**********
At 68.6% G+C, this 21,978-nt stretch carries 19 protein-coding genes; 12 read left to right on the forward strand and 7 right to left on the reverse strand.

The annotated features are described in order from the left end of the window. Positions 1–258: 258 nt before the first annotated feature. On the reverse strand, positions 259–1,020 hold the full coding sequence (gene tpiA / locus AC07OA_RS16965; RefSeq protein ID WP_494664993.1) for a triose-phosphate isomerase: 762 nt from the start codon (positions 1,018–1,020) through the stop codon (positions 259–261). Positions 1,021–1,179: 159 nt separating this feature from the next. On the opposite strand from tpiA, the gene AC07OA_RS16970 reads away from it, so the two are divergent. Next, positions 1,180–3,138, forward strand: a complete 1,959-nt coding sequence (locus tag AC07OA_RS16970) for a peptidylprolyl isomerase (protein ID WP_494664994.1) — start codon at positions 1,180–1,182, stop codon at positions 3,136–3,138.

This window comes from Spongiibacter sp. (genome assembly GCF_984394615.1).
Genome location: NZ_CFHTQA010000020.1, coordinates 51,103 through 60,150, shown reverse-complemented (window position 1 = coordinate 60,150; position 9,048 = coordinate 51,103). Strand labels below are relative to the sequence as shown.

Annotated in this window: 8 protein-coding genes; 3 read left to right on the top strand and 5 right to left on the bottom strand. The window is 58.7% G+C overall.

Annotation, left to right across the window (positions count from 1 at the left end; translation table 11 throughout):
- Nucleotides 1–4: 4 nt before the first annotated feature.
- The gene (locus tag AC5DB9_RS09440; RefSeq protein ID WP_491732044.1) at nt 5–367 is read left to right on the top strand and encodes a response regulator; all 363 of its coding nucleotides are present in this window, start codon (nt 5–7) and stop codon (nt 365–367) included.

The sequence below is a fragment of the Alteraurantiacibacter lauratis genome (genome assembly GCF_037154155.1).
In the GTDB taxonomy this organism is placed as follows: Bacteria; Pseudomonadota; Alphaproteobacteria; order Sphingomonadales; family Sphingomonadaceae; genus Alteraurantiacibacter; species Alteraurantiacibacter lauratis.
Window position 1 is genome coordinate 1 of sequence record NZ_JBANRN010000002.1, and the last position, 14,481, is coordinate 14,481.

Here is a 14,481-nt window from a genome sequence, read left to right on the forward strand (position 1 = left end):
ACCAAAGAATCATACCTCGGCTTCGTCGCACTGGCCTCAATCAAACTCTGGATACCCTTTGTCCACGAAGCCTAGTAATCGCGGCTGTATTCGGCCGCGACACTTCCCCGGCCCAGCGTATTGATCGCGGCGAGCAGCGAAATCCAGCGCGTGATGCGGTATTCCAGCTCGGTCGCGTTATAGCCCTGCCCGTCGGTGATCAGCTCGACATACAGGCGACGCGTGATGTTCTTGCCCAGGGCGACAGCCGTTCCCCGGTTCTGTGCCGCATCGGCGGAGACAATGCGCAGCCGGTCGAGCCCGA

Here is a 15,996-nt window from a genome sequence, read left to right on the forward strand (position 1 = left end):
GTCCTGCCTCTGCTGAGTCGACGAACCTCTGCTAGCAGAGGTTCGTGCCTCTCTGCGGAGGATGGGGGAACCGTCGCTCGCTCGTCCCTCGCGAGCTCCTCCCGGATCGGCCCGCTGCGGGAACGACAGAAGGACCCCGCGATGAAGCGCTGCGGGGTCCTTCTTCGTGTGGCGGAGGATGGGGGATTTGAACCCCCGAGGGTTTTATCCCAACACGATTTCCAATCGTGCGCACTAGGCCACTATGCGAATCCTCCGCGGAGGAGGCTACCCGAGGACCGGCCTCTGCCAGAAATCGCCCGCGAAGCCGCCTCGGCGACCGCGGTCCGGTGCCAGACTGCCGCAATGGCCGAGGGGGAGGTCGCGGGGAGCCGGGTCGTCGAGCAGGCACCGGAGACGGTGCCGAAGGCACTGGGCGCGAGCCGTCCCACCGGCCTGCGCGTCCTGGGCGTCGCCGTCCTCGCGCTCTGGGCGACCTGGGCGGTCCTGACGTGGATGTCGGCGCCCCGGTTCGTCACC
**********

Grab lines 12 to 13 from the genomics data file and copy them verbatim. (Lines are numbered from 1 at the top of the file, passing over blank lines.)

Here is a 14,481-nt window from a genome sequence, read left to right on the forward strand (position 1 = left end):
ACCAAAGAATCATACCTCGGCTTCGTCGCACTGGCCTCAATCAAACTCTGGATACCCTTTGTCCACGAAGCCTAGTAATCGCGGCTGTATTCGGCCGCGACACTTCCCCGGCCCAGCGTATTGATCGCGGCGAGCAGCGAAATCCAGCGCGTGATGCGGTATTCCAGCTCGGTCGCGTTATAGCCCTGCCCGTCGGTGATCAGCTCGACATACAGGCGACGCGTGATGTTCTTGCCCAGGGCGACAGCCGTTCCCCGGTTCTGTGCCGCATCGGCGGAGACAATGCGCAGCCGGTCGAGCCCGA